Patricia Elvira GARCIA, Appellant, v. The STATE of Texas, Appellee.
Appellant, Patricia Elvira Garcia, appeals from her conviction for the felony offense of possession of a controlled substance, namely cocaine. See tex. Health & Safety Code Ann. § 481.115 (Vernon Supp.1998). After her conviction, the trial court sentenced Garcia to five years imprisonment in the Texas Department of Criminal Justice, Institutional Division. In a consolidated appeal, Garcia also appeals her adjudication of guilt in an earlier charge of delivery of cocaine. See tex. Health & Safety Code Ann. § 481.112 (Vernon 1992). After the trial court adjudicated her guilt, the trial court sentenced Garcia to five years imprisonment in the Texas Department of Criminal Justice, Institutional Division. Garcia appeals each of these conviction on one point of error, for a total of two points of error. We affirm the trial court judgment, in part, and reverse and remand, in part.
On June 23, 1992, Garcia unlawfully, intentionally, and knowingly delivered by actual transfer a controlled substance, namely cocaine. On May 27, 1993, Garcia entered a plea of nolo contendere, and the trial court placed her on deferred adjudication for a period of ten years and fined her $500. As a condition of this deferred adjudication, Garcia could not commit an offense against the laws of Texas, of any other state, or of the United States. On January 4, 1996, Garcia unlawfully, intentionally, and knowingly possessed a controlled substance, namely cocaine. To this offense, Garcia pled guilty, and the trial court sentenced her to five years imprisonment. However, before Garcia entered her plea in the 1996 offense, she attempted to have the trial court withdraw her no contest plea in the 1993 offense claiming that she had received ineffective assistance of counsel in the 1993 offense. The trial court denied that motion and adjudicated her guilt in that offense, finding that Garcia committed an offense against the state of Texas and sentenced her to five years imprisonment.
DISCUSSION AND HOLDINGS
With regard to her 1996 offense, Garcia contends the trial court erred in overruling her motion to suppress. Specifically, Garcia argues the cocaine which made the basis of her prosecution should have been suppressed because the officers who arrested her and seized the cocaine did not have probable cause or a warrant. We disagree.
In reviewing a trial court's ruling, an appellate court must determine the applicable standard of review. See Guzman v. State, 955 S.W.2d 85, 87 (Tex.Crim.App.1997). “The amount of deference a reviewing court affords to a trial court's ruling on a ‘mixed question of law and fact’ (such as the issue of probable cause) often is determined by which judicial actor is in a better position to decide the issue.” Id. If the issue involves a witness' credibility and demeanor, compelling reasons exist for allowing the trial court to apply the law to the facts. See id. However, if the issue is whether an officer had probable cause, under the totality of the circumstances, the trial judge is not in an appreciably better position than the reviewing court to make that determination. See id. “In a recent decision, the United States Supreme Court held that, although great weight should be given to the inferences drawn by the trial judges and law enforcement officers, determinations of reasonable suspicion and probable cause should be reviewed de novo on appeal.” Id. (citing Ornelas v. United States, 517 U.S. 690, 116 S.Ct. 1657, 134 L.Ed.2d 911 (1996)). The reason for this rule is that “ ‘probable cause and reasonable suspicion acquire content only through application.’ ” Id.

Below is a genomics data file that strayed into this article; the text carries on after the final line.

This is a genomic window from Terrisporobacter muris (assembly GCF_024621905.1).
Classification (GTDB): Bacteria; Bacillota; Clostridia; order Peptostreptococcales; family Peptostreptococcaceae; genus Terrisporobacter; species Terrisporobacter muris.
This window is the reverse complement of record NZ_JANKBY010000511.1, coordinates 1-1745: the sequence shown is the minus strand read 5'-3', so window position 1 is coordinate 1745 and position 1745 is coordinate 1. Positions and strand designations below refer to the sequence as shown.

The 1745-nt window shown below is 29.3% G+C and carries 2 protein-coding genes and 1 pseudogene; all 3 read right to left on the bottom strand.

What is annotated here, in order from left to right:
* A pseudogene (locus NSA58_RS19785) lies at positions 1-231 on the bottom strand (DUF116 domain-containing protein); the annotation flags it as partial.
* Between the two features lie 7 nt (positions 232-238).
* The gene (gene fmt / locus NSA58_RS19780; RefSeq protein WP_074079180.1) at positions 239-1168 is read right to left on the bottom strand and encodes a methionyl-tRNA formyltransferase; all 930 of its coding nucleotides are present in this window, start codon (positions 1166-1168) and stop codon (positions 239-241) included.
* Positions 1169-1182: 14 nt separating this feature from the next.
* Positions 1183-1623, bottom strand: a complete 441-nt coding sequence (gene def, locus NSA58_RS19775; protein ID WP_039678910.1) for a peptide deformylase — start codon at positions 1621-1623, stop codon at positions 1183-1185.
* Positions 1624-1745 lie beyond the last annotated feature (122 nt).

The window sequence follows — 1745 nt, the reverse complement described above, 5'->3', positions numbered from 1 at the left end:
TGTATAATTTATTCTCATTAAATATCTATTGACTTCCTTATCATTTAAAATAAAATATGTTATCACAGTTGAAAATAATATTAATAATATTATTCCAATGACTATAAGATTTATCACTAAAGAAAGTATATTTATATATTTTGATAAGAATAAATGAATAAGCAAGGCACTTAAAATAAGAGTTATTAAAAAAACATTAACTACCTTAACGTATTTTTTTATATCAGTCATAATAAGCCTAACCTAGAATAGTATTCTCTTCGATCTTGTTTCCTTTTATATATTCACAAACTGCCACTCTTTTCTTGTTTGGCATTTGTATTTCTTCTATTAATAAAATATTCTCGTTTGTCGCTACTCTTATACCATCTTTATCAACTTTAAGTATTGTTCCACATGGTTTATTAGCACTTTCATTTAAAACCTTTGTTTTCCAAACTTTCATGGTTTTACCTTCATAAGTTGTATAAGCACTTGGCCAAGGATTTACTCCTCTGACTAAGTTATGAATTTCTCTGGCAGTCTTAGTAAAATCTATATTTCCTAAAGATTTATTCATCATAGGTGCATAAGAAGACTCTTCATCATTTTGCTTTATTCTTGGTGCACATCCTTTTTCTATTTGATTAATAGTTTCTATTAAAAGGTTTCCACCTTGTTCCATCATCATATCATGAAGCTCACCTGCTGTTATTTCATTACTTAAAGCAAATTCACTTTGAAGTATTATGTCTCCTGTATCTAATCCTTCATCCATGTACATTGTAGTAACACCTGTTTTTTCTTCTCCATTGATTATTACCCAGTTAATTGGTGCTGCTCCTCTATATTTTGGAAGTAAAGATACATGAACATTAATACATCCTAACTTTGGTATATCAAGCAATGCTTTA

In Garcia's case, there was not a hearing on the motion to suppress evidence, and thus, the only evidence in the record regarding that motion is two affidavits from police officers. The first of these two affidavits read as follows:
AFFIDAVIT OF OFFICER FRED WOOD
Officer F. Wood is a Houston Police Officer reputable [sic] employed as a police officer in the narcotics division of the Houston Police Department and if called to testify under oath, would testify to the following facts:
On January 4, 1996 at approximately 4:15 p.m. in Harris County, Texas, I was contacted by a confidential informant who has provided information on several occasions in the past which has proven to be credible and true.
On January 4, 1996, the confidential informant advised that he had just been in the company of the defendant and observed that she was in possession of several small plastic baggies of powder cocaine. The informant advised that he knew the suspect by the name of Patricia. The informant described Patricia as a hispanic [sic] female in her mid 30's, approximately 5' 2” tall, 125 to 135 pounds with long black curly hair and brown eyes. The informant also advised that the defendant was wearing a lace shirt revealing a bra underneath, a dark colored skirt and knee-high boots. The informant advised that he had seen “Patricia” place several clear plastic baggies of powder cocaine in her purse and made it known to him that she was going to work at 5:00 p.m. at “Chapo's Lounge”. The informant also gave me a description of the vehicle driven by Patricia as a new burgundy colored Chevrolet conversion van.
I contacted officers Scoggins and Sgt. Culak of the Houston Police Department narcotics division and informed them of the information I had obtained regarding the suspect “Patricia” and advised them to set up surveillance at 4003 N. Main, which is the location of “Chapo's Lounge”, in Harris County, Texas.
The second affidavit read as follows:
AFFIDAVIT OF OFFICER F.P. SCOGGINS
Officer F.P. Scoggins is a Houston Police Officer reputably employed as a police officer with the Houston Police Department narcotics division who if called to testify under oath, would testify to the following facts: